Fintan O’Toole: After Brexit, who will be UK’s Michael Collins?

No one in the British government has the courage to be a true patriot

British Prime Minister Theresa May confirms that she intends to trigger article 50 at the end of March. Video: EU Commission

Brexit is England’s Easter Rising – an unlikely event that allows a zealous minority to change the course of a nation’s history. But who, then, will be England’s Michael Collins? The grand gesture of national self-assertion must be followed, eventually, by a painful reconciliation with reality. After the rapture comes the reckoning. After their glorious resurrections, nation states do not actually ascend into heaven – they come back to Earth. Guiding that descent is the greatest test of political skill, of moral courage and of genuine patriotism. England’s tragedy is that there is no sign that anyone in power has those qualities.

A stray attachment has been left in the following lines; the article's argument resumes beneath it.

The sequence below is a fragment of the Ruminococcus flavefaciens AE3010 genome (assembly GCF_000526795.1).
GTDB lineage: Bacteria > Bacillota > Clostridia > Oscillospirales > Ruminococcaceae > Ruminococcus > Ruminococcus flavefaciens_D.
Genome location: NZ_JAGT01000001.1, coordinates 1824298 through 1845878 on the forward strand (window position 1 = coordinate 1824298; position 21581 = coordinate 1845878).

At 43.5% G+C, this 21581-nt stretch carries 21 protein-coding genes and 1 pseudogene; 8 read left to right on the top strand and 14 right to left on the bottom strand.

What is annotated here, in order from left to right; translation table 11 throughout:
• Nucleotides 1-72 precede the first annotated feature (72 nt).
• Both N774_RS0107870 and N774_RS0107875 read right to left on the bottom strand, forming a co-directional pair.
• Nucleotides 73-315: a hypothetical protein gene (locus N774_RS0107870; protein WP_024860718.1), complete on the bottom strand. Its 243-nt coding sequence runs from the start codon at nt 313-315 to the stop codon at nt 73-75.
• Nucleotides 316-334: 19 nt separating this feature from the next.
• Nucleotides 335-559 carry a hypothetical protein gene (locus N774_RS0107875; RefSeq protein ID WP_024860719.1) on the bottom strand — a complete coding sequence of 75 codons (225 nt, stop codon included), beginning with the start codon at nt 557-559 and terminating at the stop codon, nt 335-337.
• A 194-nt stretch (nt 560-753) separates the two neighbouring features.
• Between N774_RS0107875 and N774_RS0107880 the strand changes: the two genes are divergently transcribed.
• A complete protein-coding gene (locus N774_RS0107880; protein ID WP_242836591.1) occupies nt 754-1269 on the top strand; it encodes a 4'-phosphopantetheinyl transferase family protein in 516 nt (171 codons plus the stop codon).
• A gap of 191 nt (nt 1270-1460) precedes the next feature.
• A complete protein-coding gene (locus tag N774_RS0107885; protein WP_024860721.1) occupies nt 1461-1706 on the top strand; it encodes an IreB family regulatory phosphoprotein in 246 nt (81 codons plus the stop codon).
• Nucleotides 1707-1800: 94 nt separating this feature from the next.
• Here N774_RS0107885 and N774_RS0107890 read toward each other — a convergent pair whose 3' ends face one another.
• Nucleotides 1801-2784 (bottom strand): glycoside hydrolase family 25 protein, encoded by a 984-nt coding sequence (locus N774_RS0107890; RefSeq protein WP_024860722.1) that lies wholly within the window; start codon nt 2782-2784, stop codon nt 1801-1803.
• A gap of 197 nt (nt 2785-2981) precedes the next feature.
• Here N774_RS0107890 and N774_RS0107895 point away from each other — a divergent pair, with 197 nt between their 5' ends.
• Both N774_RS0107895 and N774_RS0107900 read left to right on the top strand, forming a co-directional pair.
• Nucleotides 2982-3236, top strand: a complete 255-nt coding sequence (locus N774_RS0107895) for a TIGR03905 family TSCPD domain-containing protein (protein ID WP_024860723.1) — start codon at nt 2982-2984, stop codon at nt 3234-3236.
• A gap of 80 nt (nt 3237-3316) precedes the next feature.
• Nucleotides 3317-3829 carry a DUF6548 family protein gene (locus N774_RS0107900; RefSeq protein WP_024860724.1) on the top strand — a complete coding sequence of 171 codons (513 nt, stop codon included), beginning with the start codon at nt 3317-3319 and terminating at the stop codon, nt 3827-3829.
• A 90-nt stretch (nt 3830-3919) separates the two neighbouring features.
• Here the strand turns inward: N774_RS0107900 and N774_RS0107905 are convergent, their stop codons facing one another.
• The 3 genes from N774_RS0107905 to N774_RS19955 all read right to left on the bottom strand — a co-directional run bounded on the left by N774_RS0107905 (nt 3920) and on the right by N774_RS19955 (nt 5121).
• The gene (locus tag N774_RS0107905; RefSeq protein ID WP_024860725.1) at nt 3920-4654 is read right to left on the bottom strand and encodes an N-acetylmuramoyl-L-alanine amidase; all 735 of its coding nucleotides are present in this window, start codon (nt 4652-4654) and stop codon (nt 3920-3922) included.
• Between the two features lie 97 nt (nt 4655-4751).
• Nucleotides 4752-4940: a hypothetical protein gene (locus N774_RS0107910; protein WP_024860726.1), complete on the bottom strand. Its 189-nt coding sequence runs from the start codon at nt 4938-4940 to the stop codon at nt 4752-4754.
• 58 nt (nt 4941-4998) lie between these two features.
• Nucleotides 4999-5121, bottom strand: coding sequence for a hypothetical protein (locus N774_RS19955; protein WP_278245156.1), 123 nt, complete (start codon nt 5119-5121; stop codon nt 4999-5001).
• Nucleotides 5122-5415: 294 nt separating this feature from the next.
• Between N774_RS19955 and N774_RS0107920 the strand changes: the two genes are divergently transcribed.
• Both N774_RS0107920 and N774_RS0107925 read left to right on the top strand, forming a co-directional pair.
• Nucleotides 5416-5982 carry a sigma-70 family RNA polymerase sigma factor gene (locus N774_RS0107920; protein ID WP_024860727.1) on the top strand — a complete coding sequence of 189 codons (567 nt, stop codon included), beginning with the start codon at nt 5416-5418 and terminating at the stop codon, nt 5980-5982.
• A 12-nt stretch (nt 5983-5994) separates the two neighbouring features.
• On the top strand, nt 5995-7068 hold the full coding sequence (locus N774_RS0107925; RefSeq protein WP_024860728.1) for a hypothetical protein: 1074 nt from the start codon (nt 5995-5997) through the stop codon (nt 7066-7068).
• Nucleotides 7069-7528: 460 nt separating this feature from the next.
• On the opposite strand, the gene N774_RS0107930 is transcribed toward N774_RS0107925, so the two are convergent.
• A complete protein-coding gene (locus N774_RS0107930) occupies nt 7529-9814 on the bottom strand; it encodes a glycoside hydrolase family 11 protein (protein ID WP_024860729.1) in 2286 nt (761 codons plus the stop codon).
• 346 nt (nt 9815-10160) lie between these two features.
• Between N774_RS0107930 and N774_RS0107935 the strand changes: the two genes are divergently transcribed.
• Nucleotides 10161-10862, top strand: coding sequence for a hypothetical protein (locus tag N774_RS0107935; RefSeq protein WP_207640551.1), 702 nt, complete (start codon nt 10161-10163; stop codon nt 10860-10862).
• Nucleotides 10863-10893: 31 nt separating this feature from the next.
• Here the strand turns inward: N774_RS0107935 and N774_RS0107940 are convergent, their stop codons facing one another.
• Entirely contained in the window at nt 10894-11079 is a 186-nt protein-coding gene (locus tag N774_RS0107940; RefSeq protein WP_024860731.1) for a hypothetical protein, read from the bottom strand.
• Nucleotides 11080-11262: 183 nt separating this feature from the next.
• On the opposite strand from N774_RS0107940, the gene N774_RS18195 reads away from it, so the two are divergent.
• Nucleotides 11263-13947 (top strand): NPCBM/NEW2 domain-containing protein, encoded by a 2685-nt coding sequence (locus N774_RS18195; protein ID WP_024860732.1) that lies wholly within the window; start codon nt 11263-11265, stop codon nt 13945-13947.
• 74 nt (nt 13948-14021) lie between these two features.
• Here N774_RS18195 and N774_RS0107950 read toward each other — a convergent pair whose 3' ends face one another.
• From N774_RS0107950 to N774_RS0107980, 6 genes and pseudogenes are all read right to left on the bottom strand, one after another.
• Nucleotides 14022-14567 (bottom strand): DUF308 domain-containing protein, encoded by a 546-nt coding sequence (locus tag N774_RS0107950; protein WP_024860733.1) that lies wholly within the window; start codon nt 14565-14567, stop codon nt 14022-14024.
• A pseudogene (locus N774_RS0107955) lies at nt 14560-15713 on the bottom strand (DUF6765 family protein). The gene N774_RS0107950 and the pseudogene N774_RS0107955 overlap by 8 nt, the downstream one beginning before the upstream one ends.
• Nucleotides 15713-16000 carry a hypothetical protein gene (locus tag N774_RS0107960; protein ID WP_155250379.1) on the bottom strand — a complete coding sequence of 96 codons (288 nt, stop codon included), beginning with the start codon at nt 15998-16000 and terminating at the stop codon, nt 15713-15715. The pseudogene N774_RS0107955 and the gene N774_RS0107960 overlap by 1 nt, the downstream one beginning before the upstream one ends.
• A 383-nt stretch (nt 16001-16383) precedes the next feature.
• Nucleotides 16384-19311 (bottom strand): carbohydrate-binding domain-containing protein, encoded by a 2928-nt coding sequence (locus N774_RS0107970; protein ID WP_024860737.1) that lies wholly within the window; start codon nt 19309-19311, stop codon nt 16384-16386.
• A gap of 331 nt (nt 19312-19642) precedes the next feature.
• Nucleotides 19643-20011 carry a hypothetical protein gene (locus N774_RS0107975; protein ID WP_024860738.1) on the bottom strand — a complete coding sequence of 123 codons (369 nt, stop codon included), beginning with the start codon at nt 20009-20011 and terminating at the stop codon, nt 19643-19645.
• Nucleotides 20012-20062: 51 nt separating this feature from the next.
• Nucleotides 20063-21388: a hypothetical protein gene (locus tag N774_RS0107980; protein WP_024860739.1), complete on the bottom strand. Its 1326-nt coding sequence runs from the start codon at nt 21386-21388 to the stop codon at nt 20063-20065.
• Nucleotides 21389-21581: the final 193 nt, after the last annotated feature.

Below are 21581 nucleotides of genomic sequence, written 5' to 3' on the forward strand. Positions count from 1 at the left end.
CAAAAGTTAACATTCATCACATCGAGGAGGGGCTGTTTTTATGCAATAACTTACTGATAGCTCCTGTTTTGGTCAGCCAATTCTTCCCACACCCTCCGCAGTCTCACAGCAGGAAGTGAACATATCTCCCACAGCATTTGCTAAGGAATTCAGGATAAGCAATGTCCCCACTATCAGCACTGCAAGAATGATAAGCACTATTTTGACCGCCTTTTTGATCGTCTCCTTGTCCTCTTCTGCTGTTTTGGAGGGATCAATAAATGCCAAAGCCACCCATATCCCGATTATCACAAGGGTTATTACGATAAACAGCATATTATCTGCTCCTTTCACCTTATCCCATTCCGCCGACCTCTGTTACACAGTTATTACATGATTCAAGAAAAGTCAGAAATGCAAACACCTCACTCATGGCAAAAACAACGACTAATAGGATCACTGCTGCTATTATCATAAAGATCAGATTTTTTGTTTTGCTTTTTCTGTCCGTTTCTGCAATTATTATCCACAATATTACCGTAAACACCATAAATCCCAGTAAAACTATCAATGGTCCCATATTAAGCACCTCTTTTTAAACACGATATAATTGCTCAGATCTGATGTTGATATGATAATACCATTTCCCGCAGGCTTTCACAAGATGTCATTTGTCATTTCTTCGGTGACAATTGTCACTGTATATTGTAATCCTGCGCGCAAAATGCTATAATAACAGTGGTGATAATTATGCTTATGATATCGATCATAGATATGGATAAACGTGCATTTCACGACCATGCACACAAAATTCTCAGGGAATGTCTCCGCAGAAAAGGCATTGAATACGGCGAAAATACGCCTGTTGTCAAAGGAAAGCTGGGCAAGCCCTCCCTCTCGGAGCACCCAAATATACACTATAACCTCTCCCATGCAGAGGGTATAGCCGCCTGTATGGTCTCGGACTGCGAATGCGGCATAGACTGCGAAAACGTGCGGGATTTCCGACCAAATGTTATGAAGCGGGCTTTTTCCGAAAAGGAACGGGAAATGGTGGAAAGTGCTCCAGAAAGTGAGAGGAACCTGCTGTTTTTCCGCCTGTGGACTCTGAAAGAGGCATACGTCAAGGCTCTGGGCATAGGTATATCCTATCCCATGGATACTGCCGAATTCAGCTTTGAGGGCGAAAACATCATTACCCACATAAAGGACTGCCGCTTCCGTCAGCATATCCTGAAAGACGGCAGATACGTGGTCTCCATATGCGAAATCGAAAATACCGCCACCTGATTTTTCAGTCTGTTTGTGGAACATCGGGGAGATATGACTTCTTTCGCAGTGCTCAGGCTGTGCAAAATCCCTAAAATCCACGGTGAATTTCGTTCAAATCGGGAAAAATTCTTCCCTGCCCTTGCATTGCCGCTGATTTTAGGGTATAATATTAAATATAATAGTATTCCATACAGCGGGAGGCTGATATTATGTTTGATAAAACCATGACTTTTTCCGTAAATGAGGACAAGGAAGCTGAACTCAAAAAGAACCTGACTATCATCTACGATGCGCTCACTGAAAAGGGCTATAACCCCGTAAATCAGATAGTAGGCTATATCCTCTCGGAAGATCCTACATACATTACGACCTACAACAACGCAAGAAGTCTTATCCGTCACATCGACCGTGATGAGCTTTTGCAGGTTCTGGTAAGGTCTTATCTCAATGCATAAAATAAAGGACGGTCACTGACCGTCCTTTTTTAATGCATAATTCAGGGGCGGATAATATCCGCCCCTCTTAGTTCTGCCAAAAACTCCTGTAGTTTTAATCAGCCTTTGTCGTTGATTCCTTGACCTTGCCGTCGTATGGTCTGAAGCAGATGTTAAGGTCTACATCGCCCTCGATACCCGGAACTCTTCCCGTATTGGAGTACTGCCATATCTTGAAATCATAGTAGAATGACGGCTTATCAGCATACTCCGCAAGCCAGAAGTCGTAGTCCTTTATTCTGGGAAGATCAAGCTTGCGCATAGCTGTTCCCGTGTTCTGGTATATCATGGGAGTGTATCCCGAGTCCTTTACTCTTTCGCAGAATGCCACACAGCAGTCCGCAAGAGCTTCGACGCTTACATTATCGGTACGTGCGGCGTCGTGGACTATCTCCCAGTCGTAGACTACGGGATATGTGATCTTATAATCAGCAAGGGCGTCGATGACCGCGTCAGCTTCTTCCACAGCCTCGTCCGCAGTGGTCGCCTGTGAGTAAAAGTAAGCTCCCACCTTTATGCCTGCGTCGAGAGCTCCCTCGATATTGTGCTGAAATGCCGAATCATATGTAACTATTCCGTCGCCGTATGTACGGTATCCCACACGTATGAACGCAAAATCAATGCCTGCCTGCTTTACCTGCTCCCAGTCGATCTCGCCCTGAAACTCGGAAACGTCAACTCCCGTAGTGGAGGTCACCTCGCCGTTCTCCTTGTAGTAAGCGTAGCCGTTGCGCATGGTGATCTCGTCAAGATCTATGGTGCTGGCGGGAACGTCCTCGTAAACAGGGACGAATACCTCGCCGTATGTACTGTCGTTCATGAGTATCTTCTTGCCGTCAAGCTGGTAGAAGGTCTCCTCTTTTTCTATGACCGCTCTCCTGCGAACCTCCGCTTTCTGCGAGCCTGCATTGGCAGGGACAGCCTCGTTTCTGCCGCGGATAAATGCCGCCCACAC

On the face of it, the English nationalist revolution (which is what Brexit really is) should have a relatively easy comedown from the euphoria of that extraordinary night last June to the long, hungover dawn of messy compromise. By the standards of nationalist revolutions – standards we know very well in Ireland – the English have one enormous boon. The Brexiteers do not have blood in the game. The thing that usually makes the ultimate concession to reality so bitter is that people have killed and died for the idealist cause. As Patrick Pearse understood so well in 1916, the blood sacrifice is also a kind of historical blackmail. It forces those who come after to either match the intensity of its zeal or be guilty of betraying the martyred dead.

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